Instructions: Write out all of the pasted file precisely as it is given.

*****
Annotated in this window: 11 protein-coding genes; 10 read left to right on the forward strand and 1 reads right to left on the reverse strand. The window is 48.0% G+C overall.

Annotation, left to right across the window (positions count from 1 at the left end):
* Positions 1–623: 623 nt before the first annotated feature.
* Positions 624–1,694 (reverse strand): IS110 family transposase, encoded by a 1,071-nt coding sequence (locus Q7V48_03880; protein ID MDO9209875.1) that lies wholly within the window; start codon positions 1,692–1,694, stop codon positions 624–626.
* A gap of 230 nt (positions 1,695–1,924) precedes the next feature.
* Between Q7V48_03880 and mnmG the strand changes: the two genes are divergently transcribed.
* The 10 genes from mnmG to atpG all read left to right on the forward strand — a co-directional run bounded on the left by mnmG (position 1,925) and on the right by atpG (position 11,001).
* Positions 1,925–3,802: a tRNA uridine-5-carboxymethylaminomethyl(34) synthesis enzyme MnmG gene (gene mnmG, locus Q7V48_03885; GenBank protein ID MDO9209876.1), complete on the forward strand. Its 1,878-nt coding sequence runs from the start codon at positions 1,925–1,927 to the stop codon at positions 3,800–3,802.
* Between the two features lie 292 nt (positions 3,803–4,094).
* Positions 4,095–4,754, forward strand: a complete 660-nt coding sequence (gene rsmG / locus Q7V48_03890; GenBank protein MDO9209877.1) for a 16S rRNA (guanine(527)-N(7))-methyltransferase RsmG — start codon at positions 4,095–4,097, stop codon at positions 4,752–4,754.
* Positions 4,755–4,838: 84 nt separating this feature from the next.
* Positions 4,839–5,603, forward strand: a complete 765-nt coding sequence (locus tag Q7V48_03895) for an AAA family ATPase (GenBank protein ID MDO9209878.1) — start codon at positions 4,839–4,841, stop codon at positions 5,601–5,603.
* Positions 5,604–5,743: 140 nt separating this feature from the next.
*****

Annotated in this window: 11 protein-coding genes; 10 read left to right on the forward strand and 1 reads right to left on the reverse strand. The window is 48.0% G+C overall.

Annotation, left to right across the window (positions count from 1 at the left end):
* Positions 1–623: 623 nt before the first annotated feature.
* Positions 624–1,694 (reverse strand): IS110 family transposase, encoded by a 1,071-nt coding sequence (locus Q7V48_03880; protein ID MDO9209875.1) that lies wholly within the window; start codon positions 1,692–1,694, stop codon positions 624–626.
* A gap of 230 nt (positions 1,695–1,924) precedes the next feature.
* Between Q7V48_03880 and mnmG the strand changes: the two genes are divergently transcribed.
* The 10 genes from mnmG to atpG all read left to right on the forward strand — a co-directional run bounded on the left by mnmG (position 1,925) and on the right by atpG (position 11,001).
* Positions 1,925–3,802: a tRNA uridine-5-carboxymethylaminomethyl(34) synthesis enzyme MnmG gene (gene mnmG, locus Q7V48_03885; GenBank protein ID MDO9209876.1), complete on the forward strand. Its 1,878-nt coding sequence runs from the start codon at positions 1,925–1,927 to the stop codon at positions 3,800–3,802.
* Between the two features lie 292 nt (positions 3,803–4,094).
* Positions 4,095–4,754, forward strand: a complete 660-nt coding sequence (gene rsmG / locus Q7V48_03890; GenBank protein MDO9209877.1) for a 16S rRNA (guanine(527)-N(7))-methyltransferase RsmG — start codon at positions 4,095–4,097, stop codon at positions 4,752–4,754.
* Positions 4,755–4,838: 84 nt separating this feature from the next.
* Positions 4,839–5,603, forward strand: a complete 765-nt coding sequence (locus tag Q7V48_03895) for an AAA family ATPase (GenBank protein ID MDO9209878.1) — start codon at positions 4,839–4,841, stop codon at positions 5,601–5,603.
* Positions 5,604–5,743: 140 nt separating this feature from the next.